Iv'e been very busy researching in NPAs(nuclear powered aircraft). Interestingly a vague subject, a bit like the invention of the telescope. As you well know I'm a duck egg using computers & often do things with my laptop I can never repeat. That seems to be the case with my discovery that Sir Archy Medes Tesla made the very first "successful" NPA. ( I may have typed in Wilkopedia by mistake & got into the childrens toy section?). Anyway it seems Sir Archy made his Mark 1 Flying Suit to successfully avoid radiation sickness when he made his first Nuclear Powered Aircraft many centuries ago. After his amazing flying success Archy made the very first space ship and equipped with an even better suit (Mk 2), he fired of into space. Unfortunately for us Archy took all his NPA & NP Spaceship gen with him in his secret spaceship. It seem Sir Archy who was a Senior Lecher-er in Alchemy had discovered a new element, whilst messing about with Zinc & playng on his harmonium at the same time. However, Archy kept his Zincomplexharmonium element secret, so it never got in the Periodic Table which was only conceived many centuries later.
Sir Archy has been in space a long time now but the good news is, when he fired of into space, he apparently left a note behind saying "BACK HOME IN 2018!"
Best wishes from Cliff - OH! - PS I'm going to display a picture of Archy's two anti- radiation suits on the gallery.


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PostPosted: Sat Aug 12, 2017 3:53 pm 
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Dear Cliff,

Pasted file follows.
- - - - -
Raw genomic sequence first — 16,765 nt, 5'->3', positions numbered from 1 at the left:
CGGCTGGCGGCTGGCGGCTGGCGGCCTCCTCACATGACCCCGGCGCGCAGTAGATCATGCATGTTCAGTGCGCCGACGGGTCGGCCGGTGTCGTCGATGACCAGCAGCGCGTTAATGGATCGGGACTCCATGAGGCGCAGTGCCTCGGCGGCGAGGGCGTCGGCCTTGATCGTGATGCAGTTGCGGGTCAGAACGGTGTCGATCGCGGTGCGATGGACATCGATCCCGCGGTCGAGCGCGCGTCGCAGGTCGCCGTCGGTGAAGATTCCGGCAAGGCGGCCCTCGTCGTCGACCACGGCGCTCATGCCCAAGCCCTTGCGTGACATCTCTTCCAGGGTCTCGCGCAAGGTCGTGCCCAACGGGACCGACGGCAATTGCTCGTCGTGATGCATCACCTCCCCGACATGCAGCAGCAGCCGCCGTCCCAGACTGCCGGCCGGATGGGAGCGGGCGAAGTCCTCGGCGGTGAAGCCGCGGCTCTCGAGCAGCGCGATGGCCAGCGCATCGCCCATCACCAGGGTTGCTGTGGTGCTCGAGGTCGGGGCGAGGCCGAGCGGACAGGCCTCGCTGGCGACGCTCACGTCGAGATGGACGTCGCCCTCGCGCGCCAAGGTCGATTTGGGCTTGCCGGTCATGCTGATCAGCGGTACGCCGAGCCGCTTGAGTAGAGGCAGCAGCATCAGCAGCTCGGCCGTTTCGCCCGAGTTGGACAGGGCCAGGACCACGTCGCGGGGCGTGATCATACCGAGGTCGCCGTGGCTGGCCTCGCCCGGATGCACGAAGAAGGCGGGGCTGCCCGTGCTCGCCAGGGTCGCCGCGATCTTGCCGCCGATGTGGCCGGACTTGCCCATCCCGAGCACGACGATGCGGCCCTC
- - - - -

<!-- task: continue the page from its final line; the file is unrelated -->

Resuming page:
It is amazing the information one finds after just a few magic mushrooms. :D

Regards,
David


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PostPosted: Sun Aug 13, 2017 6:21 pm 
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I get the impression that this thread is drifting away from astronomy :)

The Mods never sleep :D

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254mm LX90 on Superwedge, WO ZS66SD, Helios 102mm f5 on EQ1, Hunter 11x80, Pentax 10x50
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PostPosted: Wed Aug 23, 2017 2:31 pm 
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Dear Brian & David
I often feel a bit the same about modern cosmology ?
I'm just recovering from a wonderful family holiday in Scotland, where we visited the Isle of Seil by driving over the "Bridge Over the Atlantic". From the far west side of the island , the Scottish Earth being flat (particularly after a glass or two of Scotch)I reckon we could see the USA (or certainly New Foundland), We also tried to visit Hamish MacTesla but he was out.
However, a neighbour told us Hamish had received a message from his distant -Great Grea Gre Gr G Uncle Sir Archy Medes Tesla way out in space who had landed on planet WOTS9T
orbiting FRAUE-1, umpteen million Light years from our Sun. Archy also sent a photo of a mountain on WOTS9T. He reckons if the base of that mountain is the same size as the base of Olympus Mons on Mars, his newly discovered mountain (see gallery) is probably the highest peak in the Milky Way Galaxy, possibly even the Universe \Multi-verse.
Best wishes from Cliff - PS - Scotch is far better than Magic Mushrooms.


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PostPosted: Thu Aug 24, 2017 5:02 pm